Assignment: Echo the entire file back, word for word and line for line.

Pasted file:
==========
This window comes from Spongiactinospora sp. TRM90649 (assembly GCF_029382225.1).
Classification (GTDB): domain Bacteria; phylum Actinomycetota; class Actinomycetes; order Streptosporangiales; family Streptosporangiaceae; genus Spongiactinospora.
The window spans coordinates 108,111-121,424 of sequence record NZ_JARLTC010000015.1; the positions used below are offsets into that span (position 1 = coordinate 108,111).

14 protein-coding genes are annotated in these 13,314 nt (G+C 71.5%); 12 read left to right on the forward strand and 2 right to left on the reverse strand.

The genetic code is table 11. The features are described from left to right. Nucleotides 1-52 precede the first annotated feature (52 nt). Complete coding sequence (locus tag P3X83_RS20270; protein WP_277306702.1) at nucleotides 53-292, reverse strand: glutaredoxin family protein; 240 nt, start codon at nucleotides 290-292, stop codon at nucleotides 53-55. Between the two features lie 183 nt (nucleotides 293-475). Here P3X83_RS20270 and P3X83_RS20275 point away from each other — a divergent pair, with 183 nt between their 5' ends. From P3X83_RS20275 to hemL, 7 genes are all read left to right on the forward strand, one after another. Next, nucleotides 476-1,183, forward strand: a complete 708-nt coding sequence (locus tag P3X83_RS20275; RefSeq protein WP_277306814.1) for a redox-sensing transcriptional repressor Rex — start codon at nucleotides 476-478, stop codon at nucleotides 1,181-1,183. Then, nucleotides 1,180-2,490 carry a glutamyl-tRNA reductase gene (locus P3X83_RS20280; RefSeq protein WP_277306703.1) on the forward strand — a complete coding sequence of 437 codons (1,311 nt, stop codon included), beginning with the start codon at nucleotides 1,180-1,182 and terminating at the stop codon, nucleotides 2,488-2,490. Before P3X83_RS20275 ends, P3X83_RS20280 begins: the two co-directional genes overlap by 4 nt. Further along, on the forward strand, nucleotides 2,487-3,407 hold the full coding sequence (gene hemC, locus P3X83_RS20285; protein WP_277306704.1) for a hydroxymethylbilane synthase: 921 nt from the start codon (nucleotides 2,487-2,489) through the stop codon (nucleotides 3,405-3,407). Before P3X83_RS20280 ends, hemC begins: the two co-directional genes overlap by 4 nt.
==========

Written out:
This window comes from Spongiactinospora sp. TRM90649 (assembly GCF_029382225.1).
Classification (GTDB): domain Bacteria; phylum Actinomycetota; class Actinomycetes; order Streptosporangiales; family Streptosporangiaceae; genus Spongiactinospora.
The window spans coordinates 108,111-121,424 of sequence record NZ_JARLTC010000015.1; the positions used below are offsets into that span (position 1 = coordinate 108,111).

14 protein-coding genes are annotated in these 13,314 nt (G+C 71.5%); 12 read left to right on the forward strand and 2 right to left on the reverse strand.

The genetic code is table 11. The features are described from left to right. Nucleotides 1-52 precede the first annotated feature (52 nt). Complete coding sequence (locus tag P3X83_RS20270; protein WP_277306702.1) at nucleotides 53-292, reverse strand: glutaredoxin family protein; 240 nt, start codon at nucleotides 290-292, stop codon at nucleotides 53-55. Between the two features lie 183 nt (nucleotides 293-475). Here P3X83_RS20270 and P3X83_RS20275 point away from each other — a divergent pair, with 183 nt between their 5' ends. From P3X83_RS20275 to hemL, 7 genes are all read left to right on the forward strand, one after another. Next, nucleotides 476-1,183, forward strand: a complete 708-nt coding sequence (locus tag P3X83_RS20275; RefSeq protein WP_277306814.1) for a redox-sensing transcriptional repressor Rex — start codon at nucleotides 476-478, stop codon at nucleotides 1,181-1,183. Then, nucleotides 1,180-2,490 carry a glutamyl-tRNA reductase gene (locus P3X83_RS20280; RefSeq protein WP_277306703.1) on the forward strand — a complete coding sequence of 437 codons (1,311 nt, stop codon included), beginning with the start codon at nucleotides 1,180-1,182 and terminating at the stop codon, nucleotides 2,488-2,490. Before P3X83_RS20275 ends, P3X83_RS20280 begins: the two co-directional genes overlap by 4 nt. Further along, on the forward strand, nucleotides 2,487-3,407 hold the full coding sequence (gene hemC, locus P3X83_RS20285; protein WP_277306704.1) for a hydroxymethylbilane synthase: 921 nt from the start codon (nucleotides 2,487-2,489) through the stop codon (nucleotides 3,405-3,407). Before P3X83_RS20280 ends, hemC begins: the two co-directional genes overlap by 4 nt.